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Assembly Review
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Final Presentation

Mail lists, tips for Digital Communication in 2.009

By Justin Lai '07 and Geoff Tsai '09, 2.009 alum and former team mentors

Your team email lists, and all the course lists are provided in the mail list page.

You will be communicating over email, Slack, and digital documents in 2.009. Your inbox and notifications will be an order of magnitude messier this term. So, take the time to find what works best for you to make the information more manageable. Although we offer these as tips, it’s always important to communicate about team communication — observe and discuss what is and isn’t working.

These tips were written originally for email only, but most of them are relevant to the team’s use of Slack. There are mail lists setup for your sections, teams, and course staff, as well as a Slack team with channels for your sections.

Composing email

  • Is it better to pick up the phone and call?
  • Consider writing a draft of your email some time before you have to send it out. Quickly jotting down your thoughts can help you organize and refine your writing to make your email more clear, saving everyone on the team time in understanding it.
  • Have boilerplate (text describing your project) for communicating with clients, customers, users, etc.
  • Have a summary at the beginning if the email is lengthy. Have conclusions and deliverables at the end.
  • Be explicit about day, date, time, and location. For instance, if you write an email at night, put the day you refer to in talking about “tomorrow.”

Sending email

  • Make the “Subject” field informative.
  • Check whether your email is clear and concise before you send it.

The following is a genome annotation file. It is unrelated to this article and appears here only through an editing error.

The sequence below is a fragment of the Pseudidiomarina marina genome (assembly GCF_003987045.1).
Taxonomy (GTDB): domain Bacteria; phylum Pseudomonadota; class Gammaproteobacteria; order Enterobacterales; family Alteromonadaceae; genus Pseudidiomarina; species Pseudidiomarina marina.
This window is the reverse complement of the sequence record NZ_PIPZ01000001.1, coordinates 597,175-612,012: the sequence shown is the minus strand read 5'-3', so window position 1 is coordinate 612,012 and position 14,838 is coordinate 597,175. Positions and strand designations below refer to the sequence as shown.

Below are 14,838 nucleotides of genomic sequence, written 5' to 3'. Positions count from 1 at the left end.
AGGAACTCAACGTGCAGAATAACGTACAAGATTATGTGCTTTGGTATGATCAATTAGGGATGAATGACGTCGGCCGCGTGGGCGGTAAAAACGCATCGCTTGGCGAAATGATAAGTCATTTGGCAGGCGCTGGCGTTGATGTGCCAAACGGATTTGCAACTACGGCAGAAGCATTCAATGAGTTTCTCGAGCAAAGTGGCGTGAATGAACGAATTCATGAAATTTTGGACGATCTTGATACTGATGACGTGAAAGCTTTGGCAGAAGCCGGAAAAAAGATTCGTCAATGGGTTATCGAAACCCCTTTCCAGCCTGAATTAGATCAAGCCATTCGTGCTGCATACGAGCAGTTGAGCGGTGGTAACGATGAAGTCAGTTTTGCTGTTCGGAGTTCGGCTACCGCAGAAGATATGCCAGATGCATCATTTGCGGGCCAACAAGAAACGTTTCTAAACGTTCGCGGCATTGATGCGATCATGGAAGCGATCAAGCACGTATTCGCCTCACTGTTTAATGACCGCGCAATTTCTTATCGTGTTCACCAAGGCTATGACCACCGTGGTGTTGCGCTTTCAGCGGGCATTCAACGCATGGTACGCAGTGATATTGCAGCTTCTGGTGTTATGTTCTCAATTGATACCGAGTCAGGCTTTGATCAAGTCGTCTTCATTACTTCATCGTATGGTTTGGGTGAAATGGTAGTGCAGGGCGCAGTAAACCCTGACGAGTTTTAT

• Instead of attaching large files, link to them using the team Dropbox or Google Drive. Although the storage quota for email is ever increasing, this is a way to be considerate of others who may be short on available space.

Responding to email

  • Is it more appropriate to “reply all” or reply only to the sender?
  • If the conversation is going in a new direction, break the thread by entering a new, informative subject.
  • If you know someone is expecting a response from you, but you can’t respond immediately, send them a quick reply to let them know you’ve received it.
  • If someone asks for help and you can’t, it’s better to say I can’t than not to reply at all.


  • Use your team’s project management tools. Ask the TAs or course instructor for help. The team Slack can serve as an archive of how your project has developed over the term, a place to document design thinking, manage tasks and milestones, and a forum where comments on ideas can be made asynchronously. Slack can also be used in conjunction with your team’s dropbox.
  • Dropbox is a quick way to share files and every team has its own dropbox with unlimited storage.
  • Doodle helps you schedule meetings and make decisions. Make sure the instructions you write for the Doodle are clear.